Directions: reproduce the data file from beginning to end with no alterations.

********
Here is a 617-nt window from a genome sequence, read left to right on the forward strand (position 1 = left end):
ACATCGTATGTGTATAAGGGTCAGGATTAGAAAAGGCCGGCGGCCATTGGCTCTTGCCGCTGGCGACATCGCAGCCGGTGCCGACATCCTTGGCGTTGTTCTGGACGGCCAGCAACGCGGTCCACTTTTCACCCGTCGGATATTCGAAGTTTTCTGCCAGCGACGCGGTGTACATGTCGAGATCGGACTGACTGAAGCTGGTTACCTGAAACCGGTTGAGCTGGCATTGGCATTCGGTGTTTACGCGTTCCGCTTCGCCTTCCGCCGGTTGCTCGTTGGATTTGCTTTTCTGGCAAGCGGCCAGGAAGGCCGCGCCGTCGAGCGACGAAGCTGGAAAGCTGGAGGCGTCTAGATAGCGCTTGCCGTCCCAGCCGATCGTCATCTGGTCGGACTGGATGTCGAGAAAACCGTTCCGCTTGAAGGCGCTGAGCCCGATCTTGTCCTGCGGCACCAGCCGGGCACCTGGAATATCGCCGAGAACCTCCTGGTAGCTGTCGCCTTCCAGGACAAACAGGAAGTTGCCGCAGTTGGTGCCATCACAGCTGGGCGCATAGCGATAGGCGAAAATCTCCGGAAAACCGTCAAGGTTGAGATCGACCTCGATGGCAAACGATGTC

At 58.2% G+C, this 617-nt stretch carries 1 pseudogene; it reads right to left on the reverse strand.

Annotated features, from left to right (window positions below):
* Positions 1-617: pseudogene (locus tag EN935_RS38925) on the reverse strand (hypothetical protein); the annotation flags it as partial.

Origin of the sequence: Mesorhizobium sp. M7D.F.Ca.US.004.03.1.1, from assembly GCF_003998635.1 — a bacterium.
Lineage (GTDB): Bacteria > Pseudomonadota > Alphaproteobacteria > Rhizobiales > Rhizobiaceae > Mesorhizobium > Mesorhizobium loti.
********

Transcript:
Here is a 617-nt window from a genome sequence, read left to right on the forward strand (position 1 = left end):
ACATCGTATGTGTATAAGGGTCAGGATTAGAAAAGGCCGGCGGCCATTGGCTCTTGCCGCTGGCGACATCGCAGCCGGTGCCGACATCCTTGGCGTTGTTCTGGACGGCCAGCAACGCGGTCCACTTTTCACCCGTCGGATATTCGAAGTTTTCTGCCAGCGACGCGGTGTACATGTCGAGATCGGACTGACTGAAGCTGGTTACCTGAAACCGGTTGAGCTGGCATTGGCATTCGGTGTTTACGCGTTCCGCTTCGCCTTCCGCCGGTTGCTCGTTGGATTTGCTTTTCTGGCAAGCGGCCAGGAAGGCCGCGCCGTCGAGCGACGAAGCTGGAAAGCTGGAGGCGTCTAGATAGCGCTTGCCGTCCCAGCCGATCGTCATCTGGTCGGACTGGATGTCGAGAAAACCGTTCCGCTTGAAGGCGCTGAGCCCGATCTTGTCCTGCGGCACCAGCCGGGCACCTGGAATATCGCCGAGAACCTCCTGGTAGCTGTCGCCTTCCAGGACAAACAGGAAGTTGCCGCAGTTGGTGCCATCACAGCTGGGCGCATAGCGATAGGCGAAAATCTCCGGAAAACCGTCAAGGTTGAGATCGACCTCGATGGCAAACGATGTC

At 58.2% G+C, this 617-nt stretch carries 1 pseudogene; it reads right to left on the reverse strand.

Annotated features, from left to right (window positions below):
* Positions 1-617: pseudogene (locus tag EN935_RS38925) on the reverse strand (hypothetical protein); the annotation flags it as partial.

Origin of the sequence: Mesorhizobium sp. M7D.F.Ca.US.004.03.1.1, from assembly GCF_003998635.1 — a bacterium.
Lineage (GTDB): Bacteria > Pseudomonadota > Alphaproteobacteria > Rhizobiales > Rhizobiaceae > Mesorhizobium > Mesorhizobium loti.